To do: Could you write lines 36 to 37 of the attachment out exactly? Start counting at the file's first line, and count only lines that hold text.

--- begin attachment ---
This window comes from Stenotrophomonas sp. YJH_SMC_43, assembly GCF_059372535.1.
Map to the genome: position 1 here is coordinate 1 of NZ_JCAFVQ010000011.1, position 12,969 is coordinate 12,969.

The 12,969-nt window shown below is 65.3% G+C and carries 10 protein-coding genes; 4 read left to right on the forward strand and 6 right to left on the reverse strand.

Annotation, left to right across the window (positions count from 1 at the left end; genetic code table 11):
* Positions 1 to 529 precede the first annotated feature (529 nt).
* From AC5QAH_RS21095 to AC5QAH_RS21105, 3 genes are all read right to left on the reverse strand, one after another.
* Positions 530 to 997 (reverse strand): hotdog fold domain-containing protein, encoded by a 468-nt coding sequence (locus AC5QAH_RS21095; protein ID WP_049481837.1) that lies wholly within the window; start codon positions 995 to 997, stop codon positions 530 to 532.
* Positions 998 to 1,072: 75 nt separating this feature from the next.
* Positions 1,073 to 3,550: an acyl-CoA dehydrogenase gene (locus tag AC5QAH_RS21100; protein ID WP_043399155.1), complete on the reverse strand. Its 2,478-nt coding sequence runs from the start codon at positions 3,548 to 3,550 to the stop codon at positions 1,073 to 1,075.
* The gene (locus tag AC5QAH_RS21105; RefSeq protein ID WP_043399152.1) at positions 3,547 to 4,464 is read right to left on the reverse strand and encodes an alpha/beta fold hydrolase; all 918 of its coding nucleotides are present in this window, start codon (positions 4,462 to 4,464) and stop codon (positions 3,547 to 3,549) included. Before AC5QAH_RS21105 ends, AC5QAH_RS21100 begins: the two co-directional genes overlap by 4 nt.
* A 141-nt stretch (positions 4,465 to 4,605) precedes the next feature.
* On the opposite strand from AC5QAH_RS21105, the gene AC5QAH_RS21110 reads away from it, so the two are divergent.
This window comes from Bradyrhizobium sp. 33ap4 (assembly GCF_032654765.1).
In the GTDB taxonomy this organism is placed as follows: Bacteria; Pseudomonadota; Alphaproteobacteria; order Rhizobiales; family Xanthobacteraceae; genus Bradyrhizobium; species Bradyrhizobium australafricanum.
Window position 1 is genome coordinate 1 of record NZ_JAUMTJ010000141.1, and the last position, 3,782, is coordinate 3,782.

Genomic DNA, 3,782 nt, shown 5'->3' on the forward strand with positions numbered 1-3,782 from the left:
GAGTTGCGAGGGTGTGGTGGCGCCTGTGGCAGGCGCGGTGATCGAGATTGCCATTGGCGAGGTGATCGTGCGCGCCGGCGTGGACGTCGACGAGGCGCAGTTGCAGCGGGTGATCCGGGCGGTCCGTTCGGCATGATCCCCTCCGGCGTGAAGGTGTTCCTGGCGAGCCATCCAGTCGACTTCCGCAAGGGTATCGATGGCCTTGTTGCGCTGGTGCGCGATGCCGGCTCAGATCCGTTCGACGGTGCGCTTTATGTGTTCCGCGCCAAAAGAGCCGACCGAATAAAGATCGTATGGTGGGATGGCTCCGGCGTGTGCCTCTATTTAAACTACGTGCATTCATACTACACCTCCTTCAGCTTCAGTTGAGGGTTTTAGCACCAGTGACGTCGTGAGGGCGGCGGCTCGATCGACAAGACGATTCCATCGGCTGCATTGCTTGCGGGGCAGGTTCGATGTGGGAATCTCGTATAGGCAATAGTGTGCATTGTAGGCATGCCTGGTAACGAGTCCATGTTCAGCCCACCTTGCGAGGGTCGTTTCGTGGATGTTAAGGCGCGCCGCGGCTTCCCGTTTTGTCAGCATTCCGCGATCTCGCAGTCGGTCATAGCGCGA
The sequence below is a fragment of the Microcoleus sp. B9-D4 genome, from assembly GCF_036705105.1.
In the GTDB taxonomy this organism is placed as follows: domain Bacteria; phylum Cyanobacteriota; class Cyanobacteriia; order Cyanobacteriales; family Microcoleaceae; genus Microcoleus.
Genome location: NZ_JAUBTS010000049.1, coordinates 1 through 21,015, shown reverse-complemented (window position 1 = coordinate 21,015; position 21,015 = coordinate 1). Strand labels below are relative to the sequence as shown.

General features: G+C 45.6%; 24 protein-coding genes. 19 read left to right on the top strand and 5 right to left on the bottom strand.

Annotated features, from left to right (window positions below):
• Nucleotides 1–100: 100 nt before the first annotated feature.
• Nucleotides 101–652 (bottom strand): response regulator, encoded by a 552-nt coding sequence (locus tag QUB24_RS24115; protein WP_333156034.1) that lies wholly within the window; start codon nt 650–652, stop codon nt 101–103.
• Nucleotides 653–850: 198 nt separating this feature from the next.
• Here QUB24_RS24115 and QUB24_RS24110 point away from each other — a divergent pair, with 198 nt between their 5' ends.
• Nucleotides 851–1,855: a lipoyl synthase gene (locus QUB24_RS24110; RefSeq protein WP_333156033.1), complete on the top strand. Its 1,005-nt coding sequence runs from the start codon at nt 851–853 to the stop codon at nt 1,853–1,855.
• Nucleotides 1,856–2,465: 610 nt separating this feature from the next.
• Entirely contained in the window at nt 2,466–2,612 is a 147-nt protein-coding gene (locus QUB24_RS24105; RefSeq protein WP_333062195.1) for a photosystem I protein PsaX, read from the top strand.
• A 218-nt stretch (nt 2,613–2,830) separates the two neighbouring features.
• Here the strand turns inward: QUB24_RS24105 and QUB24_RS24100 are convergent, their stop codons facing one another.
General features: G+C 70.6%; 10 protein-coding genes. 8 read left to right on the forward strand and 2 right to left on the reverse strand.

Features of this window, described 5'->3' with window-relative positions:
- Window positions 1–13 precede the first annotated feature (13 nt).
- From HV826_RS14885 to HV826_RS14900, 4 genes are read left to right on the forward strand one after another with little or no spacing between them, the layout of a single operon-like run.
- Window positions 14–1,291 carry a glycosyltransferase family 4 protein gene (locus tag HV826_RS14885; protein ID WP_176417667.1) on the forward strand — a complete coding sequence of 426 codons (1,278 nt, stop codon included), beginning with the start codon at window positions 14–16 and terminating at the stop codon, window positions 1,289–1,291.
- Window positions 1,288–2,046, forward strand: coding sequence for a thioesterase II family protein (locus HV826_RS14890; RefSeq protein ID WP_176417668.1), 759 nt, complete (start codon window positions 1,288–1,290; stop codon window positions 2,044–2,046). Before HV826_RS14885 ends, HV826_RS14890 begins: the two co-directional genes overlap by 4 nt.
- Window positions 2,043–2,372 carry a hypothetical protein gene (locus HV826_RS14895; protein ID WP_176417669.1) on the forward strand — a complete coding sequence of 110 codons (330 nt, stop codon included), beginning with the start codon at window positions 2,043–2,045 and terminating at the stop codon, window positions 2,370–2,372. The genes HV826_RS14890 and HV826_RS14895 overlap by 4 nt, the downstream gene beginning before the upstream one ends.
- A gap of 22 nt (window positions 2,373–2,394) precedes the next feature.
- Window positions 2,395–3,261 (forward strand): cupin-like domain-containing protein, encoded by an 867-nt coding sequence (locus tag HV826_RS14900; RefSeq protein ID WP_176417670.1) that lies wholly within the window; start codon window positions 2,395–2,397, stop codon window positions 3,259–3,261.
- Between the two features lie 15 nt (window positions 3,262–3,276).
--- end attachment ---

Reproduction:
- Window positions 14–1,291 carry a glycosyltransferase family 4 protein gene (locus tag HV826_RS14885; protein ID WP_176417667.1) on the forward strand — a complete coding sequence of 426 codons (1,278 nt, stop codon included), beginning with the start codon at window positions 14–16 and terminating at the stop codon, window positions 1,289–1,291.
- Window positions 1,288–2,046, forward strand: coding sequence for a thioesterase II family protein (locus HV826_RS14890; RefSeq protein ID WP_176417668.1), 759 nt, complete (start codon window positions 1,288–1,290; stop codon window positions 2,044–2,046). Before HV826_RS14885 ends, HV826_RS14890 begins: the two co-directional genes overlap by 4 nt.